Contrast-enhanced abdominal computed tomography (CT) was performed in order to assess traumatic injuries and showed liver cirrhosis with signs of marked portal hypertension (splenomegaly, porto-systemic shunts) and perihepatic hemoperitoneum, associated with active intraperitoneal perihepatic bleeding adjacent to segment VI, visualized at the portal phase (Fig. 1).

Fig. 1
figure 1

Pre-interventionnal Computed Tomography. Arterial phase in axial (A, B) and coronal (C) sections and portal phase in axial (D, E) and coronal (F) sections showing liver cirrhosis with a large intraperitoneal effusion, with perihepatic hyperdensity (white arrows) testifying to hemoperitoneum, without active bleeding in the arterial phase but with extravasation of contrast agent in the portal phase (orange arrowheads)

As the patient was clinically stable, non-surgical management of this active intraperitoneal bleed presumed to be of hepatic origin was preferred. The patient was then transferred to the interventional radiology suit.

Hepatic angiography revealed no active arterial bleeding, pseudoaneurysm or arteriovenous fistula (Fig. 2A).

Fig. 2
figure 2

Portal Vein Embolization (PVE) after hepatic arteriography, guided by arterial portography. A Hepatic arteriography showing no arterial active bleeding. B & C Superior mesenteric arteriography (B) with subsequent arterial portography (C) showing active intraperitoneal bleeding of portal origin in segment VI (orange arrowhead) and a voluminous paraumbilical vein (white arrows). D Direct portography after ultrasound-guided puncture of the paraumbilical vein (white arrows) showing active portal bleeding in segment VI (orange arrowhead). E Catheterization of a distal portal branch in segment VI and injection of contrast agent to confirm the location of the bleeding (orange arrowheads). F Control portography, after embolization with 2 detachable microcoils (black arrow) and a glue/lipidol mixture (black arrowheads), confirming complete cessation of bleeding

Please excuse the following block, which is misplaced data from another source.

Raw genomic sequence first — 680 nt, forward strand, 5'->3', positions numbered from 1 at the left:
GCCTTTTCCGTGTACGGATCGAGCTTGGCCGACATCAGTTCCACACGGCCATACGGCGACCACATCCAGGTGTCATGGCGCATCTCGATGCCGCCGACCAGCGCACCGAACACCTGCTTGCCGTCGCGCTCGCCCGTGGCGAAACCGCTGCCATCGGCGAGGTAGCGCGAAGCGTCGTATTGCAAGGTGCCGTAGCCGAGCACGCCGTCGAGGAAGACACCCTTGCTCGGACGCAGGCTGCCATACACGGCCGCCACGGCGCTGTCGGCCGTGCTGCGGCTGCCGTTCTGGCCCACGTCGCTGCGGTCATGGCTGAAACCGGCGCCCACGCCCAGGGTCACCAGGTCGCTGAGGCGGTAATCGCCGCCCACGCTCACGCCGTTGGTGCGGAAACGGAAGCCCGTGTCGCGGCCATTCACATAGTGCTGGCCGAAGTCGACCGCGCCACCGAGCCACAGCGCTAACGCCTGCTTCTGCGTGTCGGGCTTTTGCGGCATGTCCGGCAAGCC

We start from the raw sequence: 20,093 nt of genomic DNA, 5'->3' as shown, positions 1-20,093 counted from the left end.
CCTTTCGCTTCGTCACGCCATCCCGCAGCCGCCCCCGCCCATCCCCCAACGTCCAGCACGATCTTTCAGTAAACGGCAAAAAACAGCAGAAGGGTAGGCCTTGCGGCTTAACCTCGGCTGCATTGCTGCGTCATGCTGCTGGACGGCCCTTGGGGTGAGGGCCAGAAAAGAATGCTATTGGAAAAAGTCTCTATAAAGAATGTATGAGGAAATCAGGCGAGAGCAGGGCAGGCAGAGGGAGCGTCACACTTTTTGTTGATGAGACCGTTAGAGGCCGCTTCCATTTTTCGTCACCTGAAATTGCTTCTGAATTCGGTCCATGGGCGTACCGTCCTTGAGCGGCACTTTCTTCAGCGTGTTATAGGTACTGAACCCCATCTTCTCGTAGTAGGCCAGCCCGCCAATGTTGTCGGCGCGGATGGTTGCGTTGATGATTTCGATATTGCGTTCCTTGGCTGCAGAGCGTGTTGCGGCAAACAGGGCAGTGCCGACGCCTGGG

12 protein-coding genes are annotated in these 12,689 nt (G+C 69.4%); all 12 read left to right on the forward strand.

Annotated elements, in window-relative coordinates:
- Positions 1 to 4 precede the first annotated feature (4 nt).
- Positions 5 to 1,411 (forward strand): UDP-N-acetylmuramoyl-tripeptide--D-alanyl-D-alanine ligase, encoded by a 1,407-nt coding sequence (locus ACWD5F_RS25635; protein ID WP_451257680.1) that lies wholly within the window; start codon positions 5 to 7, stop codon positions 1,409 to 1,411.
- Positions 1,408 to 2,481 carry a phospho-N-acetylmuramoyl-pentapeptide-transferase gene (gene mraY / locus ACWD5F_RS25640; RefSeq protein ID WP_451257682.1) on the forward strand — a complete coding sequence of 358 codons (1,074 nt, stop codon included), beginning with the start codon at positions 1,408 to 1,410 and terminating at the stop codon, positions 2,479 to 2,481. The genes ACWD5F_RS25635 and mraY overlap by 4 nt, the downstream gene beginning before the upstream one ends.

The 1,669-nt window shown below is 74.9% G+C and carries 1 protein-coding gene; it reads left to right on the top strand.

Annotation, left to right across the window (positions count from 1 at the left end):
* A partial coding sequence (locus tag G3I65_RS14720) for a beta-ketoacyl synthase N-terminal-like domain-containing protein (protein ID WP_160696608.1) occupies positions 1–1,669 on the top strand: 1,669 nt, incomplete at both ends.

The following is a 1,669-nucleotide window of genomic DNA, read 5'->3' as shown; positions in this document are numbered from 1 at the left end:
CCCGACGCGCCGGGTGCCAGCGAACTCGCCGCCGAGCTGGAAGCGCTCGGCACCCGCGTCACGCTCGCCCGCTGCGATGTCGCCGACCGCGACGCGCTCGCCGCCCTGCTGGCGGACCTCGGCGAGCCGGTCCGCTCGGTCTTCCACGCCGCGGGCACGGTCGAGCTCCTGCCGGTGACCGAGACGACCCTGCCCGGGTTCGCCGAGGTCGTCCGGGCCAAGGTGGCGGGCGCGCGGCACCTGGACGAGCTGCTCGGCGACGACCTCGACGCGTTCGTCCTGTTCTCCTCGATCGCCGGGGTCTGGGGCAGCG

Arterial portography following angiography of the superior mesenteric artery revealed intraperitoneal bleeding related to a distal portal venous injury in segment VI and also showed a large paraumbilical vein (Fig. 2B & C).

Under ultrasound guidance, a 5-french sheath was introduced in the paraumbilical vein, in order to avoid a transhepatic approach which is associated with a higher risk of bleeding. Direct portography confirmed active venous bleeding in segment VI, with intraperitoneal extravasation of contrast agent (Fig. 2D & E). Venous bleeding was controlled by embolization using 2 detachable 4 mm diameter micro-coils (Concerto Helix; Medtronic, Minneapolis, MN, USA) and a mixture of glue (Glubran 2; GEM, Viareggio, Italy) and lipiodol (Lipiodol Ultra-Fluid; Guerbet, Villepinte, France). Post embolization portography confirmed that the intraperitoneal bleeding had stopped (Fig. 2F). The vascular access in the paraumbilical vein was managed by manual compression during 10 min.

The day after distal portal vein embolization patient’s aspartate aminotransferase/alanine aminotransferase rose at 486/101 U/L from a baseline at 74/30 U/L. The patient remained hemodynamically stable for 24 h. Unfortunately, the progression of an intra-parenchymal cerebral hematoma led to his death 24 h after embolization.